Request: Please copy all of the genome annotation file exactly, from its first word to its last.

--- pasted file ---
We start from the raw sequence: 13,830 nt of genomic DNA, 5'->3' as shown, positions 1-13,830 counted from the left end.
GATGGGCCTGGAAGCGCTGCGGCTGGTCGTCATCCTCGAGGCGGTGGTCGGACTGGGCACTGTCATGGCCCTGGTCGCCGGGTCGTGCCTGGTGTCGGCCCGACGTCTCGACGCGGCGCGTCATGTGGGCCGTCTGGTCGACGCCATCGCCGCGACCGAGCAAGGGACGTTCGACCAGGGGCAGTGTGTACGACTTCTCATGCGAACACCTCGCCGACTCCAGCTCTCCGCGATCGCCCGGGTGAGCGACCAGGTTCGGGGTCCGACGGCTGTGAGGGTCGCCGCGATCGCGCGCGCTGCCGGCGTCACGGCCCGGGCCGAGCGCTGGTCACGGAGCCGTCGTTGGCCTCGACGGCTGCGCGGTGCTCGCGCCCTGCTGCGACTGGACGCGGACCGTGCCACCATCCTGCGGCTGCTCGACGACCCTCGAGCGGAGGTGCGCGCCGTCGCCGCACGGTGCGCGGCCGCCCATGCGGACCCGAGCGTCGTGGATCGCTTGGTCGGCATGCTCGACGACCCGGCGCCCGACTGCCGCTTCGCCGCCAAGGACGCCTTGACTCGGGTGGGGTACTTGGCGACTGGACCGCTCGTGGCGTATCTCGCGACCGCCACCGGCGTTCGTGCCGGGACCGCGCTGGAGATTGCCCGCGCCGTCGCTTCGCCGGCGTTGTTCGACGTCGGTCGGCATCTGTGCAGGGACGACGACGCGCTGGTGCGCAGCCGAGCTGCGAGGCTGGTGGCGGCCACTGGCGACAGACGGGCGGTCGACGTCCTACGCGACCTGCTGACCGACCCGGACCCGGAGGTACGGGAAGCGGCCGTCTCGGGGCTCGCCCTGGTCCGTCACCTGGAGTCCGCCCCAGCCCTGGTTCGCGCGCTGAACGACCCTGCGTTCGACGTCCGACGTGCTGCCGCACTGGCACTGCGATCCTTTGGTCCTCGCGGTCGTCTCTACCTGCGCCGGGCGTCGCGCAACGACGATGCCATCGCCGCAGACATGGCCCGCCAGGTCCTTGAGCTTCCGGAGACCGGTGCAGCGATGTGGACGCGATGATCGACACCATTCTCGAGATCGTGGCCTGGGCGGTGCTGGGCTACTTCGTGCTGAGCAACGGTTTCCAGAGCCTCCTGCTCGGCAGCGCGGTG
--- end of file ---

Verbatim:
We start from the raw sequence: 13,830 nt of genomic DNA, 5'->3' as shown, positions 1-13,830 counted from the left end.
GATGGGCCTGGAAGCGCTGCGGCTGGTCGTCATCCTCGAGGCGGTGGTCGGACTGGGCACTGTCATGGCCCTGGTCGCCGGGTCGTGCCTGGTGTCGGCCCGACGTCTCGACGCGGCGCGTCATGTGGGCCGTCTGGTCGACGCCATCGCCGCGACCGAGCAAGGGACGTTCGACCAGGGGCAGTGTGTACGACTTCTCATGCGAACACCTCGCCGACTCCAGCTCTCCGCGATCGCCCGGGTGAGCGACCAGGTTCGGGGTCCGACGGCTGTGAGGGTCGCCGCGATCGCGCGCGCTGCCGGCGTCACGGCCCGGGCCGAGCGCTGGTCACGGAGCCGTCGTTGGCCTCGACGGCTGCGCGGTGCTCGCGCCCTGCTGCGACTGGACGCGGACCGTGCCACCATCCTGCGGCTGCTCGACGACCCTCGAGCGGAGGTGCGCGCCGTCGCCGCACGGTGCGCGGCCGCCCATGCGGACCCGAGCGTCGTGGATCGCTTGGTCGGCATGCTCGACGACCCGGCGCCCGACTGCCGCTTCGCCGCCAAGGACGCCTTGACTCGGGTGGGGTACTTGGCGACTGGACCGCTCGTGGCGTATCTCGCGACCGCCACCGGCGTTCGTGCCGGGACCGCGCTGGAGATTGCCCGCGCCGTCGCTTCGCCGGCGTTGTTCGACGTCGGTCGGCATCTGTGCAGGGACGACGACGCGCTGGTGCGCAGCCGAGCTGCGAGGCTGGTGGCGGCCACTGGCGACAGACGGGCGGTCGACGTCCTACGCGACCTGCTGACCGACCCGGACCCGGAGGTACGGGAAGCGGCCGTCTCGGGGCTCGCCCTGGTCCGTCACCTGGAGTCCGCCCCAGCCCTGGTTCGCGCGCTGAACGACCCTGCGTTCGACGTCCGACGTGCTGCCGCACTGGCACTGCGATCCTTTGGTCCTCGCGGTCGTCTCTACCTGCGCCGGGCGTCGCGCAACGACGATGCCATCGCCGCAGACATGGCCCGCCAGGTCCTTGAGCTTCCGGAGACCGGTGCAGCGATGTGGACGCGATGATCGACACCATTCTCGAGATCGTGGCCTGGGCGGTGCTGGGCTACTTCGTGCTGAGCAACGGTTTCCAGAGCCTCCTGCTCGGCAGCGCGGTG